Predictors of corneal transplantation outcomes regarding visual functioning, quality of life, psychological well-being and participation (WC2017-012)


Starting date: 01/09/2017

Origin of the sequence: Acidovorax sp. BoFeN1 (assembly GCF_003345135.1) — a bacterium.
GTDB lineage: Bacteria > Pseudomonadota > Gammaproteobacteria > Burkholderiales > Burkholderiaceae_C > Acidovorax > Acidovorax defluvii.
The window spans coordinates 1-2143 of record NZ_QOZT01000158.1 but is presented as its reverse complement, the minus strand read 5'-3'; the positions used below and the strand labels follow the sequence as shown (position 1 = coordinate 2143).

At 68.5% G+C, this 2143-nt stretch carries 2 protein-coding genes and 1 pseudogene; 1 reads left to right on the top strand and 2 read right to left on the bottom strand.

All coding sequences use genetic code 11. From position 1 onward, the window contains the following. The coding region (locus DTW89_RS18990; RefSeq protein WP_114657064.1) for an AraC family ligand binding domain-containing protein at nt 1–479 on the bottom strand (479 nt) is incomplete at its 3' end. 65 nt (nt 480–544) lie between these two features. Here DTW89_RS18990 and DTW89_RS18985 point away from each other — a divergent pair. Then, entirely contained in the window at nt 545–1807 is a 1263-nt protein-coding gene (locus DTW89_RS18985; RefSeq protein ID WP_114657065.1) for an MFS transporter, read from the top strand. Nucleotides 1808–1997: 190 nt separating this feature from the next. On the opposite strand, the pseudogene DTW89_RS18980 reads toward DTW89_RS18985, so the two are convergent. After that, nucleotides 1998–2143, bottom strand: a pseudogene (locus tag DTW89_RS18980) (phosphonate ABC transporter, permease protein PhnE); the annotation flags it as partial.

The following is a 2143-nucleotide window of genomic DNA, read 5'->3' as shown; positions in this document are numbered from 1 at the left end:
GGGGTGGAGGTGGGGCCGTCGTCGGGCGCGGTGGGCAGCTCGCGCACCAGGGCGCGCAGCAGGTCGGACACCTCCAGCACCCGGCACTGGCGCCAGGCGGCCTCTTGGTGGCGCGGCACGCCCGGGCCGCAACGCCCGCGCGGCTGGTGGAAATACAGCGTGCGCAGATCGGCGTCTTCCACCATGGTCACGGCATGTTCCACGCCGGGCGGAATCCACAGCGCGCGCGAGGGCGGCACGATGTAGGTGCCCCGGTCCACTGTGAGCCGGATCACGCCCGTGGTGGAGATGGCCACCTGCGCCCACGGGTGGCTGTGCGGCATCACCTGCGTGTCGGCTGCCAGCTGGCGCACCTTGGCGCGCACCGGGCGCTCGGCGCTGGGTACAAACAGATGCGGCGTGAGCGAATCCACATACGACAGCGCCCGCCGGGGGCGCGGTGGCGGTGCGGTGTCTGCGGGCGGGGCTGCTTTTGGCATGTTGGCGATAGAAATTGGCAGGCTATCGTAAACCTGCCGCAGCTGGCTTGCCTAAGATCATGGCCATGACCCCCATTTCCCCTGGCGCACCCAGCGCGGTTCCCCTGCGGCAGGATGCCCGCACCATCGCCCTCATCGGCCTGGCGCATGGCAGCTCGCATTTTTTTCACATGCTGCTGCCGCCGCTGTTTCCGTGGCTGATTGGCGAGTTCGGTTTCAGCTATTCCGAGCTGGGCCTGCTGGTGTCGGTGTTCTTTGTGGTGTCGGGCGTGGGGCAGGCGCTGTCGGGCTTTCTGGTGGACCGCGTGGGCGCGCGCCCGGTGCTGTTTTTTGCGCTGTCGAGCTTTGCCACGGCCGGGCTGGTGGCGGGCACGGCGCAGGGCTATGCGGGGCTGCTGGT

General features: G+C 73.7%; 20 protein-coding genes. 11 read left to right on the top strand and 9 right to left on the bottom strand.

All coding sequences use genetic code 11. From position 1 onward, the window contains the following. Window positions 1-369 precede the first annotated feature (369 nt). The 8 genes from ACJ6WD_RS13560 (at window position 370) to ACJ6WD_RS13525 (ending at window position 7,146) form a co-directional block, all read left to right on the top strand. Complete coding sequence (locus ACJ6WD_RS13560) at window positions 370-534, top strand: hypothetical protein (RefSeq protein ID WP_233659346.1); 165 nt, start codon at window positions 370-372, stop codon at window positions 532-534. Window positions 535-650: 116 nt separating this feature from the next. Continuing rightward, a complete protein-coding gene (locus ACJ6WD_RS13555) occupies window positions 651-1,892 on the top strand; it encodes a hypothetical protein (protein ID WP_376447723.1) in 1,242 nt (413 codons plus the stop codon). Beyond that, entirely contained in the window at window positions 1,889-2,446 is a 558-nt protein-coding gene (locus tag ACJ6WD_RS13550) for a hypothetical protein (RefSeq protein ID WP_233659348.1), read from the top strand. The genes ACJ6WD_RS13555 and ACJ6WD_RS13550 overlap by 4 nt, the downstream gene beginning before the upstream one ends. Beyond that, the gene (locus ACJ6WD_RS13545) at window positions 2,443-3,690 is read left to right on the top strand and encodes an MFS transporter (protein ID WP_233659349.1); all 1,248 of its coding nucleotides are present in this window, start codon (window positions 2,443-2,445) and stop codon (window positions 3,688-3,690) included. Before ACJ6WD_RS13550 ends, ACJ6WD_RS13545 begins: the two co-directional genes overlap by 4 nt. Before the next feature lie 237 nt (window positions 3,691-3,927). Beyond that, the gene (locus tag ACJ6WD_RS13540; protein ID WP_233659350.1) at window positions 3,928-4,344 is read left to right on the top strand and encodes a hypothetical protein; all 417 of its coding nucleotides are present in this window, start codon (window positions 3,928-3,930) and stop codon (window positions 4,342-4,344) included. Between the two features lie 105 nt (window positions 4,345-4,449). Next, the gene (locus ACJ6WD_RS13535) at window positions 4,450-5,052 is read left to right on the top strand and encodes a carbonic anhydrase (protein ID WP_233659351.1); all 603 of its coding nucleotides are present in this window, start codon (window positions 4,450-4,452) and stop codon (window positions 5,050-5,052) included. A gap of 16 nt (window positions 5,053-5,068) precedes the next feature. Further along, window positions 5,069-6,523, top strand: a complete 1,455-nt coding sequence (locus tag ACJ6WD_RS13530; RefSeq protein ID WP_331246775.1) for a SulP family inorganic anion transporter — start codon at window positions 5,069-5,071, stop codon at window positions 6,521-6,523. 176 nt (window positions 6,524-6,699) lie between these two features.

Corneal diseases are a common cause of blindness, affecting an estimated 4.9 million people worldwide. Corneal transplantation is the most effective treatment for advanced corneal disease. A corneal transplantation may have a positive impact on objective and subjective outcome measures. A successful corneal transplantation may result in partial or full recovery of sight and prevention of blindness. Clinical outcome measures may be both objective and accurate in assessing corneal function, however, it does not adequately describe the impact of a corneal transplantation on a patient’s quality of life and on a patient’s ability to undertake activities of daily and social living. While a corneal transplantation technically could be successful and objective outcome measures show good results, visual functioning, quality of life, psychological well-being and participation of patients may still be restricted because of residual problems. Nowadays, patient-reported outcome measures (PROMS) are more frequently used as indicator for quality of care. Also for health insurances, the patients’ perspective get a more prominent position in evaluating the quality of care. However, until now, most studies have focused on objective clinical outcomes of corneal transplantation. Studies to the effect of corneal transplantation on quality of life and other subjective outcomes are limited in number. Those studies are often retrospective, have a small sample size, only describe short-term results, or do not take into account prognostic factors of corneal transplantation outcomes.